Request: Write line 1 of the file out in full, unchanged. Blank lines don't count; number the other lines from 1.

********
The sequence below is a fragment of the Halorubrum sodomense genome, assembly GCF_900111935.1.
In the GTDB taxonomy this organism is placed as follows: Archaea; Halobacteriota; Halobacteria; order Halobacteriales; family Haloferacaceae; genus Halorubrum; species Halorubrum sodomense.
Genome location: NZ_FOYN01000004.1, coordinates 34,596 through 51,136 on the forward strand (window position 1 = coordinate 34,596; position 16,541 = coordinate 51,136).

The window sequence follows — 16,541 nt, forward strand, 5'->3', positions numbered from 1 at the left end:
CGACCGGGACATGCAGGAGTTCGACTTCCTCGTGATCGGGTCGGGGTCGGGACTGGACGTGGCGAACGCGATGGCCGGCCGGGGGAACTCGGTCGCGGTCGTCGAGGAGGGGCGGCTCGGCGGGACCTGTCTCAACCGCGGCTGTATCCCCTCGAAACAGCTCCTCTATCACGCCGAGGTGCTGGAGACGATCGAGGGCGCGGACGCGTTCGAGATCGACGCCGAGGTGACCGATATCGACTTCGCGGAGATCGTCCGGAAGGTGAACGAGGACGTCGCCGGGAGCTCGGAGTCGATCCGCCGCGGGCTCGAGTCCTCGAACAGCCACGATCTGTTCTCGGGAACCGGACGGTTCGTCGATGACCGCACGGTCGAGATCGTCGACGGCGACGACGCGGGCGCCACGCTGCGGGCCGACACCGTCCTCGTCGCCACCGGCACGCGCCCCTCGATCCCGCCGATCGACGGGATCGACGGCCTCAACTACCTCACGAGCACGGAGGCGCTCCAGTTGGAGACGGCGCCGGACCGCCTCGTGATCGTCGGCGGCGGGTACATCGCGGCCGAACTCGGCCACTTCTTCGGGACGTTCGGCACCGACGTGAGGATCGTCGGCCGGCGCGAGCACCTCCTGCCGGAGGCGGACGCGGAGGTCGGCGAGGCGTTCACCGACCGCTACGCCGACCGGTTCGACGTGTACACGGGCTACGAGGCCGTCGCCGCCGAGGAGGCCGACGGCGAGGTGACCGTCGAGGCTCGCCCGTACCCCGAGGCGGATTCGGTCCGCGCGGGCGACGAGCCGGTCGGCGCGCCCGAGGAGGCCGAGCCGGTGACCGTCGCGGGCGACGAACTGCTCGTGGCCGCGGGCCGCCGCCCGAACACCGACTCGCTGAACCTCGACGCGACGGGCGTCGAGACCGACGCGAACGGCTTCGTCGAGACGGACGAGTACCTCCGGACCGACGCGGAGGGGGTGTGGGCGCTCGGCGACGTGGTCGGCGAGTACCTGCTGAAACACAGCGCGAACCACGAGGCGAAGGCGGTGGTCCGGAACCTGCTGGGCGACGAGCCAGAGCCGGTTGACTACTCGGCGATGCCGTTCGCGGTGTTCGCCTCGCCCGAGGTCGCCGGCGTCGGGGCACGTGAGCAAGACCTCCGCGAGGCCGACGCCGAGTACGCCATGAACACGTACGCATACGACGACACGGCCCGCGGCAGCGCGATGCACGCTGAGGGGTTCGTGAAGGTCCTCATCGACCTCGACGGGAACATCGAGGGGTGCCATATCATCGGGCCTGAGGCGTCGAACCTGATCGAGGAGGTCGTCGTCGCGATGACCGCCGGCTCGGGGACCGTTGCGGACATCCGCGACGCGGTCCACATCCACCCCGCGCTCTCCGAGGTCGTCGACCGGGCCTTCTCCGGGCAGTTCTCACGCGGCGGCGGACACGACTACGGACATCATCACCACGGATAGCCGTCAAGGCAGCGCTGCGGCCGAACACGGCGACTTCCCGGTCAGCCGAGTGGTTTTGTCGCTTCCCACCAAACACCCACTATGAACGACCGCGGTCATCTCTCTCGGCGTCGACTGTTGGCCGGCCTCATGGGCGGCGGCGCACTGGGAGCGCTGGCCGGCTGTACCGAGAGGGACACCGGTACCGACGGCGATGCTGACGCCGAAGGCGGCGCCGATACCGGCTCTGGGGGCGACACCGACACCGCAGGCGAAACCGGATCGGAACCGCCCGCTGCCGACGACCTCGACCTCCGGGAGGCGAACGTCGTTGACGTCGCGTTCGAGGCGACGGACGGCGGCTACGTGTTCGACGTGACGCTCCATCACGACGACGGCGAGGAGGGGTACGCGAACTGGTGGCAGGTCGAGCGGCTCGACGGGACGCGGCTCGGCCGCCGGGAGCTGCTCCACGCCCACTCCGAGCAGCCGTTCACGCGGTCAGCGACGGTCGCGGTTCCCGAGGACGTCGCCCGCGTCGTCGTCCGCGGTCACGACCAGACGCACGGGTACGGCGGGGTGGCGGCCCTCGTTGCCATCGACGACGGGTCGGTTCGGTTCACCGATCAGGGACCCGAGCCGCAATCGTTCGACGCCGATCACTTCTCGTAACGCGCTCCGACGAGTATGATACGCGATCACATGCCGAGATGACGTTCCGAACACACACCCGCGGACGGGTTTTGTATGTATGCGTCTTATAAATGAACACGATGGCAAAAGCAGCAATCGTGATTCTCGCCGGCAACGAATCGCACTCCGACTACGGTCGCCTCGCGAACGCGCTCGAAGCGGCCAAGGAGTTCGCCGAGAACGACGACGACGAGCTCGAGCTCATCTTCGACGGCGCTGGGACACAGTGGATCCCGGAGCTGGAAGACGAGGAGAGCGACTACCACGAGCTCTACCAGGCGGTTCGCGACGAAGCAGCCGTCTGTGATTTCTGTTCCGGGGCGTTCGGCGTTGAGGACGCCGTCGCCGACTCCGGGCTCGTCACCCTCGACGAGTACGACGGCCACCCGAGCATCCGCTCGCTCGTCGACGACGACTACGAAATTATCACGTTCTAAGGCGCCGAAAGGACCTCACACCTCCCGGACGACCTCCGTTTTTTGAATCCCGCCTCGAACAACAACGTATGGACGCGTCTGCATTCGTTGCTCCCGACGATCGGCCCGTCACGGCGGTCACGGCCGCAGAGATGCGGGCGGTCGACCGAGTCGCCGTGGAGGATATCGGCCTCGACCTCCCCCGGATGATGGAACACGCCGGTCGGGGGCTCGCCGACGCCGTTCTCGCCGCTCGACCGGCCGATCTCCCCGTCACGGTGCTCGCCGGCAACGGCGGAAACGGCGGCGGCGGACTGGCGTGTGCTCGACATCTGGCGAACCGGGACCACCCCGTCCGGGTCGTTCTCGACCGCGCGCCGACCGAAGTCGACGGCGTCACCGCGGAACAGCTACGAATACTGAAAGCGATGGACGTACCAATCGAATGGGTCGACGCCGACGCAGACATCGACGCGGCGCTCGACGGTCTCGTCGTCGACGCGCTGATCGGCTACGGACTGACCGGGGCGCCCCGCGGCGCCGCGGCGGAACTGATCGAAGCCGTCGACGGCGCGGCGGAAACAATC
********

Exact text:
The sequence below is a fragment of the Halorubrum sodomense genome, assembly GCF_900111935.1.